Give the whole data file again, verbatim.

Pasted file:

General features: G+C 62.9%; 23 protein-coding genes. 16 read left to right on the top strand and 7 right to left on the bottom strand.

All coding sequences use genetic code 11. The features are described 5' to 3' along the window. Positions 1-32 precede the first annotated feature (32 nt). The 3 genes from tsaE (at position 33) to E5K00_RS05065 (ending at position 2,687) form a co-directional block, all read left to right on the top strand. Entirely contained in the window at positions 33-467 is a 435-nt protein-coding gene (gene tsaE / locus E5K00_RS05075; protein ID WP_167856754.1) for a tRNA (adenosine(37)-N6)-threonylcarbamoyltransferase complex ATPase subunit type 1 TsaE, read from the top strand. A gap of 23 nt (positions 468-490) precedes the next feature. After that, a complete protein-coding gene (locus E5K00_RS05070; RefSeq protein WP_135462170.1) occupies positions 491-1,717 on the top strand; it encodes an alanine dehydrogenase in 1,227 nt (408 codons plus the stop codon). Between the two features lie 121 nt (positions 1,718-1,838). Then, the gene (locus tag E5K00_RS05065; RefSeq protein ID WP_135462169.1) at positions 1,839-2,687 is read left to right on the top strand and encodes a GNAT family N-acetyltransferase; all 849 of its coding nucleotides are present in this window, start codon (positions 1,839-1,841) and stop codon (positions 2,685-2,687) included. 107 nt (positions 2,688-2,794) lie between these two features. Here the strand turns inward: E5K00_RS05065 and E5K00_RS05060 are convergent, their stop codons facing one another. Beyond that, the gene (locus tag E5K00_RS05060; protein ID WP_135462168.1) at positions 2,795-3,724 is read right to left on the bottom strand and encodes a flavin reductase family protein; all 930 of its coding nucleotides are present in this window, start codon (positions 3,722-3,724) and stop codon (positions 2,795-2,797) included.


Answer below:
General features: G+C 62.9%; 23 protein-coding genes. 16 read left to right on the top strand and 7 right to left on the bottom strand.

All coding sequences use genetic code 11. The features are described 5' to 3' along the window. Positions 1-32 precede the first annotated feature (32 nt). The 3 genes from tsaE (at position 33) to E5K00_RS05065 (ending at position 2,687) form a co-directional block, all read left to right on the top strand. Entirely contained in the window at positions 33-467 is a 435-nt protein-coding gene (gene tsaE / locus E5K00_RS05075; protein ID WP_167856754.1) for a tRNA (adenosine(37)-N6)-threonylcarbamoyltransferase complex ATPase subunit type 1 TsaE, read from the top strand. A gap of 23 nt (positions 468-490) precedes the next feature. After that, a complete protein-coding gene (locus E5K00_RS05070; RefSeq protein WP_135462170.1) occupies positions 491-1,717 on the top strand; it encodes an alanine dehydrogenase in 1,227 nt (408 codons plus the stop codon). Between the two features lie 121 nt (positions 1,718-1,838). Then, the gene (locus tag E5K00_RS05065; RefSeq protein ID WP_135462169.1) at positions 1,839-2,687 is read left to right on the top strand and encodes a GNAT family N-acetyltransferase; all 849 of its coding nucleotides are present in this window, start codon (positions 1,839-1,841) and stop codon (positions 2,685-2,687) included. 107 nt (positions 2,688-2,794) lie between these two features. Here the strand turns inward: E5K00_RS05065 and E5K00_RS05060 are convergent, their stop codons facing one another. Beyond that, the gene (locus tag E5K00_RS05060; protein ID WP_135462168.1) at positions 2,795-3,724 is read right to left on the bottom strand and encodes a flavin reductase family protein; all 930 of its coding nucleotides are present in this window, start codon (positions 3,722-3,724) and stop codon (positions 2,795-2,797) included.